Parent or friend? Be both

I’ve been working on this blog post for a few weeks now.  You see, lately I’m hearing this statement a lot: “You’re the parent, not your child’s friend.” While I certainly disagree with parents who have given up all control of their home in the name of being their child’s “friend”, I also think it is possible and desirable to be both.

During last 20 years or so, there was a trend in parenting toward less discipline and more entitlement.  Suffice it to say, the fruit of this parenting style was, well, rotten.  Now there’s a swing in the other direction.  (Why must we always embrace extremes?)

This morning, I viewed a viral video on Facebook that both infuriated me and broke my heart.  A father, upset over discovering his daughter’s hidden Facebook post in which she complained vehemently about her parents, decided to publicly shame and humiliate his daughter by making a video and posting it on her Facebook page.  He ended the video by shooting several bullets into the daughter’s laptop.  In case you haven’t seen it, you can view the video here.

There are so many things wrong with this, I barely know where to begin.  I won’t disagree that the daughter gives the appearance of an ungrateful, spoiled brat, but how did she get that way?  Also, what teenager has NOT complained about their parents, their chores, etc.?  I’m tempted to locate this man’s father and ask how compliant he was as a teenager.  And finally, he describes his daughter as childish.  At least she has an reason – she IS a child.  What’s his excuse?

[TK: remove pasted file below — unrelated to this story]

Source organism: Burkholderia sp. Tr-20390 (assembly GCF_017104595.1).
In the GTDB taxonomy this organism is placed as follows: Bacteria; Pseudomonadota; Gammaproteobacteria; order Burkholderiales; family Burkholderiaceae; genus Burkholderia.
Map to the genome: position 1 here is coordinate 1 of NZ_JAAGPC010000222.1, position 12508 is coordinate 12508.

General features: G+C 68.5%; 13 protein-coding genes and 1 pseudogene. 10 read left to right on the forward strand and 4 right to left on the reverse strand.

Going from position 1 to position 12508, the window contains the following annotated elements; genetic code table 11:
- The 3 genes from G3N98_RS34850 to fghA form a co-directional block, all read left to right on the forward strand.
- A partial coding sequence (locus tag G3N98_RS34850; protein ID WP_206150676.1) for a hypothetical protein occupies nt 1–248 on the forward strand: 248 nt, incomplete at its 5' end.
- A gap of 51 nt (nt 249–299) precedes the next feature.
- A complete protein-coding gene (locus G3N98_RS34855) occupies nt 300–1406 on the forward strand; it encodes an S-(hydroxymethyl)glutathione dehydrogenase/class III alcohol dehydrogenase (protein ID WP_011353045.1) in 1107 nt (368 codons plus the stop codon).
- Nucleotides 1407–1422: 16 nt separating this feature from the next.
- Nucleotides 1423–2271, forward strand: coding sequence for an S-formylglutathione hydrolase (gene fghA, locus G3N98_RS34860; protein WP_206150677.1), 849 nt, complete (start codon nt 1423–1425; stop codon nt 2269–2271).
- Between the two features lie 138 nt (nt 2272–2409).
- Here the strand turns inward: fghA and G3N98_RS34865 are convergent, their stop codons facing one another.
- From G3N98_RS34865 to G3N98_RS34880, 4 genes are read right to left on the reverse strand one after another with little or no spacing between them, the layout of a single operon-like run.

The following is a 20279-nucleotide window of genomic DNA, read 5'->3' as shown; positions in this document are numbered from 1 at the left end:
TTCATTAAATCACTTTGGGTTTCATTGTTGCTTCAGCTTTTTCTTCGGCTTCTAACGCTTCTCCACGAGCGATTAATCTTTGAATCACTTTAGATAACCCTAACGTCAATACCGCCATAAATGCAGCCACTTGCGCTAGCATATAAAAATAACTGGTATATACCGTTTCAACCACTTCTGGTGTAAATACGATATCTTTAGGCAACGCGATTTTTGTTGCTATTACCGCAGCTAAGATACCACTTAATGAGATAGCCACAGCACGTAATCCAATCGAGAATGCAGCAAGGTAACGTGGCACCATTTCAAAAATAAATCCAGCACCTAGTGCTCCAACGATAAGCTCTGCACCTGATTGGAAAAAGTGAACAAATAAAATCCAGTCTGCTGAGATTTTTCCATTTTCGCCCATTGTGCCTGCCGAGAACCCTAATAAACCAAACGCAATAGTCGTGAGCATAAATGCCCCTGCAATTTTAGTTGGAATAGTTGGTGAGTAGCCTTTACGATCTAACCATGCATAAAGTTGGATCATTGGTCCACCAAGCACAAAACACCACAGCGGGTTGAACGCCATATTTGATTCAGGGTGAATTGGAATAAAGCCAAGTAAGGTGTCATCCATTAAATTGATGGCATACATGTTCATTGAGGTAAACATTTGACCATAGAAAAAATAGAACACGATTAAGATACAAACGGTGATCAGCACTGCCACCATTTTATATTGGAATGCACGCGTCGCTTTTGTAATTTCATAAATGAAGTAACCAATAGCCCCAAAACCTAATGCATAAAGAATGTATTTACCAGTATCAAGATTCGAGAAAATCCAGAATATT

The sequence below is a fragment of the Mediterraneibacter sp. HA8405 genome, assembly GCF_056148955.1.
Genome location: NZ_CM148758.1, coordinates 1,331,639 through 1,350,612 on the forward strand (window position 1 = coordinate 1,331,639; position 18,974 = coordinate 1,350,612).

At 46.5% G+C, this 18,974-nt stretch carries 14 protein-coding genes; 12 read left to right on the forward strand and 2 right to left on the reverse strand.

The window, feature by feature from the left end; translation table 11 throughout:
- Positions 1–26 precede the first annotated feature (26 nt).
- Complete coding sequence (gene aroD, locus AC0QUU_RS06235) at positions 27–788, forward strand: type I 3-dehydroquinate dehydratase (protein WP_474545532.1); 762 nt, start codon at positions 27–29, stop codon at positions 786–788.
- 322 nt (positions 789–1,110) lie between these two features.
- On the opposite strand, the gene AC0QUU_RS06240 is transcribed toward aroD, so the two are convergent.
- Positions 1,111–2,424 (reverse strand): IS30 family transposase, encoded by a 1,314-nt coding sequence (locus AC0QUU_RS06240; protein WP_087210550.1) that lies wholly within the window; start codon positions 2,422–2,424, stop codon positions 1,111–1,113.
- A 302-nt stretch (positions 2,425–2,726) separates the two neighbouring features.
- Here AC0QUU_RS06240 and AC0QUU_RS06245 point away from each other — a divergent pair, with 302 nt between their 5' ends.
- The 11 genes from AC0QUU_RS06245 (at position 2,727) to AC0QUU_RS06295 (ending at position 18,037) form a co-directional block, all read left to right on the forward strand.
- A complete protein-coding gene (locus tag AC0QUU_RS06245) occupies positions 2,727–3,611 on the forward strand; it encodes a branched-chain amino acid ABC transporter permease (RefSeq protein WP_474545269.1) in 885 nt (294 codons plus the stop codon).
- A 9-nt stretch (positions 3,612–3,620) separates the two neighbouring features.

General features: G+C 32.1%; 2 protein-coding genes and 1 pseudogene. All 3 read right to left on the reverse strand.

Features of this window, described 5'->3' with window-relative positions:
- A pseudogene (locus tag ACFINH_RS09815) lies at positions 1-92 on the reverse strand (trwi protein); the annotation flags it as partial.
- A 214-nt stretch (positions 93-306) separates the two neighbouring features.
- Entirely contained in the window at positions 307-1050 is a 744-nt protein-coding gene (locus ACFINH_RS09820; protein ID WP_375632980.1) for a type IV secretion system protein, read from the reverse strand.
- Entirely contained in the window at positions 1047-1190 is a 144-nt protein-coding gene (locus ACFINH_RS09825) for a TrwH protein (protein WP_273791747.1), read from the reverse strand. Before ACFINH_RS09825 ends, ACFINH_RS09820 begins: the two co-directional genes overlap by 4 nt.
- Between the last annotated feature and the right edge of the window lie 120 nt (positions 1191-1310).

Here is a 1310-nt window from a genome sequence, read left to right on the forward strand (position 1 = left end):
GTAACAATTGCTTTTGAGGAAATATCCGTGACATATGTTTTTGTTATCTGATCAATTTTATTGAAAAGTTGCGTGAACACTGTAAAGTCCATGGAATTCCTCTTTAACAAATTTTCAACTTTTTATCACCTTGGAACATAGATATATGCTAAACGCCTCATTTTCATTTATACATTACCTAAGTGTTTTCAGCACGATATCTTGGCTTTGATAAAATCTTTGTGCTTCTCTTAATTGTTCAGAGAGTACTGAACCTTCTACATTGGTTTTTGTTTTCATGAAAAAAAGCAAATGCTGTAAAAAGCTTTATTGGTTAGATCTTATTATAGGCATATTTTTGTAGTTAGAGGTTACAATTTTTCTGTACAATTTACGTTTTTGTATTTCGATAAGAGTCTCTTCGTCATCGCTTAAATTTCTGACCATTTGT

OK, sorry, had to get that rant out there.  I’m better now.  :)

It’s obvious the disconnect between this man and his daughter was there long before he made this video.  What happened here is an example of a father reacting in anger and hurt, rather than doling out discipline motivated by love.  The bullets he shot might have just as well gone (metaphorically) through his daughter’s heart.  The damage is going to be difficult to repair, and I predict he will regret this for a long time to come.

Respect is a two way street.  If your goal is to be respected by your children, be respectful.  The best kind of authority is one that rarely needs to be exercised.

I grew up in a home when parental authority was unquestioned.  If you disobeyed, you knew there would be punishment.  There were no idle threats, there was no discussion, and there were certainly no plea bargains.

Both of my parents were regarded as authority figures, but they were also my friends.  I obeyed out of respect and admiration.  To this day, I still count my mom as one of my closest friends.  As a teen, I could talk to her about anything from the deeply spiritual to the inane, and so could a lot of my friends.  I enjoyed her company, but she also knew when to hang back and give me privacy and solitude.  We have many stories of shared adventures.  And yet, when she told me it was my turn to do the dishes, I did them.

I’ve tried to model a great deal of my parenting style after my mother and father.  Just like any other parent, I’ve had my share of failures.  However, I think if you asked my kids, they would call me both parent and friend.  At least I hope so.

 

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